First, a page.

Most developers don't run tests after they change code. This is mostly about habit, but also about perceived inconvenience, I imagine. There's an easy way to get around that... make VS smart enough to have tests automatically run in the background when the code they're testing is changed (and obviously recompiled). To do this, there might need to be a way to specify what class members are tested in each test method, but that'd be good anyway. I find myself putting that in all test method comments, anyway. Whether that's added via a code comment or attribute, I don't care; although, the latter makes a little more sense.
As I mentioned yesterday, I like the idea of check-in policies, but they are pretty annoying for those of us who like to check-in as much as possible. Why? Because you always have to rerun code analysis and tests before checking code in. Most of the time, this isn't a big deal. If I make a minor change like correct spelling in comments, I have to rerun both. Tell me what test is going to change based on a comment. None. Admittedly, some code analysis rules check for that, but is that really going to provide you much of anything? I just want check-in policies to have some sort of logic to identify whether or not there's any value in running them.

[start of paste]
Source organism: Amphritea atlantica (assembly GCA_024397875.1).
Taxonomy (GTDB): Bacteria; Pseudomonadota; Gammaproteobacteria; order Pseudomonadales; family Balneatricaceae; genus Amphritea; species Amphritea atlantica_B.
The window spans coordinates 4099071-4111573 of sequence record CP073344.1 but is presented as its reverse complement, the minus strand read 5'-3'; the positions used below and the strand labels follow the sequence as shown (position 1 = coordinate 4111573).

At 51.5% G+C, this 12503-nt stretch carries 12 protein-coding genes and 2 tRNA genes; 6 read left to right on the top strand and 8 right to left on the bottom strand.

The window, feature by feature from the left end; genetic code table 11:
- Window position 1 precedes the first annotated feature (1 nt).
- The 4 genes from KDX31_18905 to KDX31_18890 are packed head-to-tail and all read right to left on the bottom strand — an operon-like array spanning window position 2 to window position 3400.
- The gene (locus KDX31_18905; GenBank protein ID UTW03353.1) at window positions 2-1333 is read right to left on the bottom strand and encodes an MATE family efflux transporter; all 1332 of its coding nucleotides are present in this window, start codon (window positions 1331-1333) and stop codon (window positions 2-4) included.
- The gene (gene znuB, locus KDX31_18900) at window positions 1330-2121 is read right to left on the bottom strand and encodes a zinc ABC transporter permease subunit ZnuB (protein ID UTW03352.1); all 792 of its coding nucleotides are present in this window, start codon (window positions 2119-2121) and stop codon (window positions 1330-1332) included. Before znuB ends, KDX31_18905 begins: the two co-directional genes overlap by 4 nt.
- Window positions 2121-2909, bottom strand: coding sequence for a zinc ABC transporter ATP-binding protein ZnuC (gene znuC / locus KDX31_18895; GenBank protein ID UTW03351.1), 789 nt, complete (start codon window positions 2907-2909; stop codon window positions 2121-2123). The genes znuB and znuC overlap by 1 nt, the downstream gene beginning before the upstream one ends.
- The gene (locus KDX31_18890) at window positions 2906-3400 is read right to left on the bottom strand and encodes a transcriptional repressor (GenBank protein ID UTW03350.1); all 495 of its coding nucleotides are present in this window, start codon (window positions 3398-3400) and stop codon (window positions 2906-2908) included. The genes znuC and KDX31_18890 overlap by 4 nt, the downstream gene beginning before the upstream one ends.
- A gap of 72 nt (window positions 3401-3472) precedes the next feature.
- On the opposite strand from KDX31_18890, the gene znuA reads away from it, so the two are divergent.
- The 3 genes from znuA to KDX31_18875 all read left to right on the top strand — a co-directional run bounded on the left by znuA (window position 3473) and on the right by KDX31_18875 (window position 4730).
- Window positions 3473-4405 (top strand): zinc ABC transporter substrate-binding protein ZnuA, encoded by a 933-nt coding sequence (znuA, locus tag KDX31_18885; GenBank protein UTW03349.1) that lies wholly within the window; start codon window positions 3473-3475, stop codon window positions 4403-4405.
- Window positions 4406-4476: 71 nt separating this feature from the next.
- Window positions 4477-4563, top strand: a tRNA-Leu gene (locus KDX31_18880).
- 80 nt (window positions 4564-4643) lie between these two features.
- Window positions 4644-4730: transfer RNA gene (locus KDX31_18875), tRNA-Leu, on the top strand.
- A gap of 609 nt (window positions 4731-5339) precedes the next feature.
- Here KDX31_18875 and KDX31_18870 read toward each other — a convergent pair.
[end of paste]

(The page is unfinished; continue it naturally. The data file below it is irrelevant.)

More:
I love check-in policies, but there needs to be more options. For instance, I like code analysis and would like to have it on all of my projects, but it just gets annoying when I have to run code analysis on test projects, which don't really benefit from the recommended changes. In order to do this, we need an exception rules engine of some sort.